Writing criticism about music might be like “dancing about architecture”, but as music in the digital age quickly devolved into tracks, files and playlists, younger listeners began to miss the context that used to inform music’s “appreciation”: liner notes, art work, stories, lyrics, radio DJ patter, even magazine and newspaper articles, and later videos. With the advent of MP3s, we surely benefited from convenience and hard drives stuffed with free, low sound quality tracks, but at a substantial cost that, to my mind, used to make music more interesting: music in the MP3 era has become the equivalent of kung fu action scenes without the plot. In these instances, without knowing the what, why and how, beholders become numb and bored quickly. In music’s case, they move on, and sales plummet, not just because of rampant piracy.
And with digital music streaming services pre-Apple Music, we have had curation, but lost the curators. We couldn’t hang the DJ even if we wanted to, because it’s all processors and algorithms powering countless playlists.
Critics of this critique might argue that there’s an inherent value to music itself, and that much of the supposed nonsense of modern-day celebrity, or even DJ curation, detracts from the appreciation of “real music.” They might claim that who is dating whom, drunken exploits, elaborate stage shows, gatecrashing acceptance speeches, their Instagram feed, etc. detract from the actual music, which should be appreciated as a pure art form, hopefully in the highest possible fidelity. I have heart for such arguments, but I can’t think of many cases in which music can be, or has been, appreciated in such a vacuum.
Even jazz, a musician’s music, lies comfortably in the bed of context — of knowing the continuum of antecedents as well as the “shape of jazz to come.” Its reverence largely emanates from reference. Broadening the genre horizon, and surveying a wide range of critics’ darlings over the past 100 years, they all had some type of ex-music appeal: Frank Sinatra, Bing Crosby, Louis Armstrong, Billie Holiday, early Elvis, Little Richard, Chuck Berry, Ray Charles, the Beatles, the Rolling Stones, the Who, Bob Dylan, Miles Davis, Sly & the Family Stone, Neil Young, Stevie Wonder, the Sex Pistols, the Clash, the Ramones, Michael Jackson, Marvin Gaye, Prince, U2, Lauryn Hill, D’Angelo, Jay-Z, Kanye, etc. It’s not that they were model good looking, but they had something interesting about them — a story and a visual, perpetuated by themselves and others — that helped inform how their music was heard. They often caught critics’ imaginations as much as their ears. Yes, music might have been the centerpiece, but the settings, room and company made helped make the party a place you’d want to hang out for more than three and a half minutes.
It’s likely that this appeal — part visual, part narrative — combined with electronic amplification, mechanically reproduced music and the growth of mass media (radio, TV, magazines), that caused music to become such a huge business before things fell apart in the early 2000s. Context counts, and it’s something that digital music has frankly lost, and that Apple Music, perhaps unwittingly, is bringing back to the fold.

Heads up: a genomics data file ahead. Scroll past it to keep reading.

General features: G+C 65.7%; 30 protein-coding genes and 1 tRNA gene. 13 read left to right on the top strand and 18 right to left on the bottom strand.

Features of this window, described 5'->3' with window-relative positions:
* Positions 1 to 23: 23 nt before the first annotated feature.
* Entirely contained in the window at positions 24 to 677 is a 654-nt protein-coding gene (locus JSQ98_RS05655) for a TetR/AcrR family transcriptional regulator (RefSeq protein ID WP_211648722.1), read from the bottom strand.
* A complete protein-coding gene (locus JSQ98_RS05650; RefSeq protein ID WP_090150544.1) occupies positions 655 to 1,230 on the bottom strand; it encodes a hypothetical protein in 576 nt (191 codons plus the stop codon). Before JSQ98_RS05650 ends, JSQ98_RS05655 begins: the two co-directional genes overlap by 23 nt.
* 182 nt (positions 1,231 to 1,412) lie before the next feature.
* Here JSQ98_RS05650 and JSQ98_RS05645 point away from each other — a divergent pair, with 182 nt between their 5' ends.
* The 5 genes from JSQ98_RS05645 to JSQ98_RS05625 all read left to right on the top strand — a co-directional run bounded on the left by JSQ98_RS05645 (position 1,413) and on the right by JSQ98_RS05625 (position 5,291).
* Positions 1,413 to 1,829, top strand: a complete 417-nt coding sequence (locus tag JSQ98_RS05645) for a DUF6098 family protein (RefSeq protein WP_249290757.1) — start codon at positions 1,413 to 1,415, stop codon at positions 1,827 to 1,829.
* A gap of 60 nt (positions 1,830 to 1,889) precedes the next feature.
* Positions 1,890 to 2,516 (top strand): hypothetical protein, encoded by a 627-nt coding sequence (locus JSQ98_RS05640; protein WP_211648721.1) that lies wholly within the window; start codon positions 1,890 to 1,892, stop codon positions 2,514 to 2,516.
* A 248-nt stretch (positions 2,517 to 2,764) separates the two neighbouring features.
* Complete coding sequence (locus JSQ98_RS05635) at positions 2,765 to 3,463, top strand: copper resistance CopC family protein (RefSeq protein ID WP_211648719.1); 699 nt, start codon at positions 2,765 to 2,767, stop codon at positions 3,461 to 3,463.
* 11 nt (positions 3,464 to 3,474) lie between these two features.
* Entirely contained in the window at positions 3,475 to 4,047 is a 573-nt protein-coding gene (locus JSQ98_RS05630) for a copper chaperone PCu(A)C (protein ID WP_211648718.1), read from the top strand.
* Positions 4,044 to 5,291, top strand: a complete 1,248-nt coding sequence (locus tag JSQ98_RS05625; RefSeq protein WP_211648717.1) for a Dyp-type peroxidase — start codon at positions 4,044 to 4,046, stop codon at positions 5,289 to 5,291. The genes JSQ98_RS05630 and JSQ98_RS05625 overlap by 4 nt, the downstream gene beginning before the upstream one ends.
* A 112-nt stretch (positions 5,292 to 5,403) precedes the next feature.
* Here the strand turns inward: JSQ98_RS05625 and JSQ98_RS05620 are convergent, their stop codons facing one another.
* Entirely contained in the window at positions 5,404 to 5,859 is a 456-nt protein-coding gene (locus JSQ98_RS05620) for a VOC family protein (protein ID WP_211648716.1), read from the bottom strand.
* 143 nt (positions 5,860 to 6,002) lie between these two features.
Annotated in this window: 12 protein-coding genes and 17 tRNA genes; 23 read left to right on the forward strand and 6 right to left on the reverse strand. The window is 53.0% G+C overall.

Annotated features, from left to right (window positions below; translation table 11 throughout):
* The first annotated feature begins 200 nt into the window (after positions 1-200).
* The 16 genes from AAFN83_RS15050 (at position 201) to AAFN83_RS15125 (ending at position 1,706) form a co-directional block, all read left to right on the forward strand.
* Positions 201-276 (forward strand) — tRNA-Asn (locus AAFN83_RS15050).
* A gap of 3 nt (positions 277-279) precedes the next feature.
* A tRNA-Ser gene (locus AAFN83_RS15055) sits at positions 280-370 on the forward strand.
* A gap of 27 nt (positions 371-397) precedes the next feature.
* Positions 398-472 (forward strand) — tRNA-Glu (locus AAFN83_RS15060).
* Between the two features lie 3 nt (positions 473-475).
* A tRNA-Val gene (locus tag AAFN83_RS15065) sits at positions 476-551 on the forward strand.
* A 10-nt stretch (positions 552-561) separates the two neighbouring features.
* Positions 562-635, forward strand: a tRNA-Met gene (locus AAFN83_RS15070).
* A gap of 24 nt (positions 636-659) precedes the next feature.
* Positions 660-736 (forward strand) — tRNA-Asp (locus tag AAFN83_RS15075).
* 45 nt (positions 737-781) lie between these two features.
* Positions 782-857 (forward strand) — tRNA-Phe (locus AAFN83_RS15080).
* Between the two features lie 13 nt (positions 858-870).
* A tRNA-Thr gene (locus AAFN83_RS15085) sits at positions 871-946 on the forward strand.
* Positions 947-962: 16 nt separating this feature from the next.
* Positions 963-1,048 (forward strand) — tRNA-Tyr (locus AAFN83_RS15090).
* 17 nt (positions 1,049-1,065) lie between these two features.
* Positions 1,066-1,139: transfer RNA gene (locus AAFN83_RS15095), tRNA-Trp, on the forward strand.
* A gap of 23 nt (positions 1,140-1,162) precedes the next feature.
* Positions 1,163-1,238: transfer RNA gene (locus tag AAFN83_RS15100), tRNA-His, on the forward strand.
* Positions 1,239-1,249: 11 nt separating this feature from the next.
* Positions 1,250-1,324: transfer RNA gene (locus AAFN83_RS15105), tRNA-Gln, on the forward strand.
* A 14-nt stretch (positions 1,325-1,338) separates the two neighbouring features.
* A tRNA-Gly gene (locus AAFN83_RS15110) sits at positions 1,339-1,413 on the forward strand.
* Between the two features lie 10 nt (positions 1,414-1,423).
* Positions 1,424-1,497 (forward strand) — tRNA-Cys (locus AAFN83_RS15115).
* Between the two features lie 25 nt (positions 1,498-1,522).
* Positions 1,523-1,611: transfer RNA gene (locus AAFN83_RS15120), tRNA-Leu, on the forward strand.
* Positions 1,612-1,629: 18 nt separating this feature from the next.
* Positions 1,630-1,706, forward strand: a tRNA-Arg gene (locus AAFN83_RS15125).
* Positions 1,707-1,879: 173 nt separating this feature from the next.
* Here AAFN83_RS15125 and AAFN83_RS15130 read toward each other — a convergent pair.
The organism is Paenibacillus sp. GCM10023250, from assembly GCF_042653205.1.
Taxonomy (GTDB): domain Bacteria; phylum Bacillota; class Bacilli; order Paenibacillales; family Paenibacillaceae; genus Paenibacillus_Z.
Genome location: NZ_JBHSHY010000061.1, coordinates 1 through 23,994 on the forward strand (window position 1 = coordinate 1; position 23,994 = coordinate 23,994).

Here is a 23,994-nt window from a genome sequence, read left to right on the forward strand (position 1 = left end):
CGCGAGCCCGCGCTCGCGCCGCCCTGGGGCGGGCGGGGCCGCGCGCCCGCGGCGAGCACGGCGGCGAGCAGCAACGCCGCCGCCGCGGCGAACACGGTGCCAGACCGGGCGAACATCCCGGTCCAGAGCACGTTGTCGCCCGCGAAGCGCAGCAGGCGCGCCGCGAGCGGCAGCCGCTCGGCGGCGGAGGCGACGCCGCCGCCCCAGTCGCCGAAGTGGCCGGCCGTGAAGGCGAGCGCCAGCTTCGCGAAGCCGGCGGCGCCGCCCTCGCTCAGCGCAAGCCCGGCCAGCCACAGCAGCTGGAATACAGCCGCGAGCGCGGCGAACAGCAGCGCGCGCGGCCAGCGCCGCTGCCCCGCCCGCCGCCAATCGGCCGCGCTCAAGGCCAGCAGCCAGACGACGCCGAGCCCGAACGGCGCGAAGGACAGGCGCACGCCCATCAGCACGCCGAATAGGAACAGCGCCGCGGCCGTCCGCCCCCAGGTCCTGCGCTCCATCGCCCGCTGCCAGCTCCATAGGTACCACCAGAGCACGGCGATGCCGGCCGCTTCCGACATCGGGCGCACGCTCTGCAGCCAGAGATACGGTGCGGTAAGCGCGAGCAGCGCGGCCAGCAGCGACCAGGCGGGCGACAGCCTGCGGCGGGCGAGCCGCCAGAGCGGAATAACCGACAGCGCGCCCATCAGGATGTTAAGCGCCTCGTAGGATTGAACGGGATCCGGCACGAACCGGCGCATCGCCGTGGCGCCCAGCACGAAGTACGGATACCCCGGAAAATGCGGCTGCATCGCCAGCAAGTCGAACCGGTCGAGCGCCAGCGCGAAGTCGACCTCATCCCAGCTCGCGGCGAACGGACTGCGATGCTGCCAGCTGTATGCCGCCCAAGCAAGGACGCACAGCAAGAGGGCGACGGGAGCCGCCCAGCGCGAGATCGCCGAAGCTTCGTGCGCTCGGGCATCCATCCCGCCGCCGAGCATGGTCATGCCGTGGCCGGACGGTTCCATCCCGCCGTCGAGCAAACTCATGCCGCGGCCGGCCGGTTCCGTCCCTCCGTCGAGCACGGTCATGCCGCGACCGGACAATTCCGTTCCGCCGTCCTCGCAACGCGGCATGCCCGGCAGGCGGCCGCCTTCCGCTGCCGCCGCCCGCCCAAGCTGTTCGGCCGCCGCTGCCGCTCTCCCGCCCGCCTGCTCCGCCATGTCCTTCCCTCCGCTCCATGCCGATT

Whether successful or not — and I’m betting on the former — Apple Music represents an interesting leap forward in music streaming. It would just go to figure that as with Amy Winehouse, Apple’s re-conceived & remixed throwback — an admixture of radio, celebrity, taste and patter manifest as Beats 1 — would feel so thoroughly contemporary without its core audience (Gen Y) being aware of its heritage and references. They can’t be nostalgic for what they never experienced, and they don’t care.
I certainly am aware of how things were, but no matter: Apple Music’s initial foray into streaming is making music interesting and exciting again, adding to Spotify’s innovations. I can’t wait to see what else Apple and Spotify have in store, and hope they both survive and thrive. It would be great to see the music business (especially artists) rise again after a stormy 15 years.
Jonathan Cohen is currently VP of Strategy at Critical Mass and Founder of Expereal, a quantified self iPhone app. He formerly led music strategy at the ad agency Translation and held a similar role at Arnell Group. His views expressed here are his own and do not reflect his employer’s.
Full disclosure: I worked at Translation for over two years in the mid 2000s, then partly owned by Universal Music Group, where Yahoo! Music was my client. Ian Rogers, the current Apple Music CEO, worked for Yahoo! Music at the time, and later became its GM; we have met, but haven’t spoken in years (beyond a tweet or email or two). I interviewed Ian in 2006 when I was working on an agency sneaker pitch, but only because he was steeped in skateboard culture; it was unrelated to his music business roles. Translation’s CEO Steve Stoute worked under Jimmy Iovine at Interscope, but I have no relationship with Iovine, whom I met once in 2005. My wife worked at Spotify for over 2 years, but left early this year (2015), and I still have many acquaintances who are still employed there. I currently subscribe to both Spotify and Apple Music, and like both services.